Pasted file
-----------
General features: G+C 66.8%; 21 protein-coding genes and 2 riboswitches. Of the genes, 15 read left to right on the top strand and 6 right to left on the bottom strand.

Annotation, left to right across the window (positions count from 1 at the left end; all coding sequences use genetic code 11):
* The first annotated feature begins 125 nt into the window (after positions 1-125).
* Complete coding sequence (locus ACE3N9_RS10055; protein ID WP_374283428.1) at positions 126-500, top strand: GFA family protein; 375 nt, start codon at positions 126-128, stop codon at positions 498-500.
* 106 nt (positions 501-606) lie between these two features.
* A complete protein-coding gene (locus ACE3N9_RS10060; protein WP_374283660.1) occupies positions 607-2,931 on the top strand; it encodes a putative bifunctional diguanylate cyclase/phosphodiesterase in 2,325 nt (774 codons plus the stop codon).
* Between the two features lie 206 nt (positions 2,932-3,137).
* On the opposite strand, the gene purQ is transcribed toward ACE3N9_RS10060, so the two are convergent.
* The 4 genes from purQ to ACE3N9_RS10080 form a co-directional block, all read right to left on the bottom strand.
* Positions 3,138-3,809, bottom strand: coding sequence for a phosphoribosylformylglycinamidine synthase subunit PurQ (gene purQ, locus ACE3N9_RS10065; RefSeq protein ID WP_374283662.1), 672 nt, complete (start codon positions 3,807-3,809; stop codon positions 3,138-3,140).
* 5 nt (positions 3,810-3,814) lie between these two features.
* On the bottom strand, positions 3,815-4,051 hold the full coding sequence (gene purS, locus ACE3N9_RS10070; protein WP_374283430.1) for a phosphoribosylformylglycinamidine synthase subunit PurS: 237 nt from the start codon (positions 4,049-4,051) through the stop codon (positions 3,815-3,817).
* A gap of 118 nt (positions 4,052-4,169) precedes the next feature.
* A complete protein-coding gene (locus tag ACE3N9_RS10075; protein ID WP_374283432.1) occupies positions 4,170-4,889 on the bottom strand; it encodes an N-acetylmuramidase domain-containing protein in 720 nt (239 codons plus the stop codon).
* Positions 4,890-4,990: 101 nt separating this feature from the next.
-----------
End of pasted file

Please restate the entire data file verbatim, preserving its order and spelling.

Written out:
General features: G+C 66.8%; 21 protein-coding genes and 2 riboswitches. Of the genes, 15 read left to right on the top strand and 6 right to left on the bottom strand.

Annotation, left to right across the window (positions count from 1 at the left end; all coding sequences use genetic code 11):
* The first annotated feature begins 125 nt into the window (after positions 1-125).
* Complete coding sequence (locus ACE3N9_RS10055; protein ID WP_374283428.1) at positions 126-500, top strand: GFA family protein; 375 nt, start codon at positions 126-128, stop codon at positions 498-500.
* 106 nt (positions 501-606) lie between these two features.
* A complete protein-coding gene (locus ACE3N9_RS10060; protein WP_374283660.1) occupies positions 607-2,931 on the top strand; it encodes a putative bifunctional diguanylate cyclase/phosphodiesterase in 2,325 nt (774 codons plus the stop codon).
* Between the two features lie 206 nt (positions 2,932-3,137).
* On the opposite strand, the gene purQ is transcribed toward ACE3N9_RS10060, so the two are convergent.
* The 4 genes from purQ to ACE3N9_RS10080 form a co-directional block, all read right to left on the bottom strand.
* Positions 3,138-3,809, bottom strand: coding sequence for a phosphoribosylformylglycinamidine synthase subunit PurQ (gene purQ, locus ACE3N9_RS10065; RefSeq protein ID WP_374283662.1), 672 nt, complete (start codon positions 3,807-3,809; stop codon positions 3,138-3,140).
* 5 nt (positions 3,810-3,814) lie between these two features.
* On the bottom strand, positions 3,815-4,051 hold the full coding sequence (gene purS, locus ACE3N9_RS10070; protein WP_374283430.1) for a phosphoribosylformylglycinamidine synthase subunit PurS: 237 nt from the start codon (positions 4,049-4,051) through the stop codon (positions 3,815-3,817).
* A gap of 118 nt (positions 4,052-4,169) precedes the next feature.
* A complete protein-coding gene (locus tag ACE3N9_RS10075; protein ID WP_374283432.1) occupies positions 4,170-4,889 on the bottom strand; it encodes an N-acetylmuramidase domain-containing protein in 720 nt (239 codons plus the stop codon).
* Positions 4,890-4,990: 101 nt separating this feature from the next.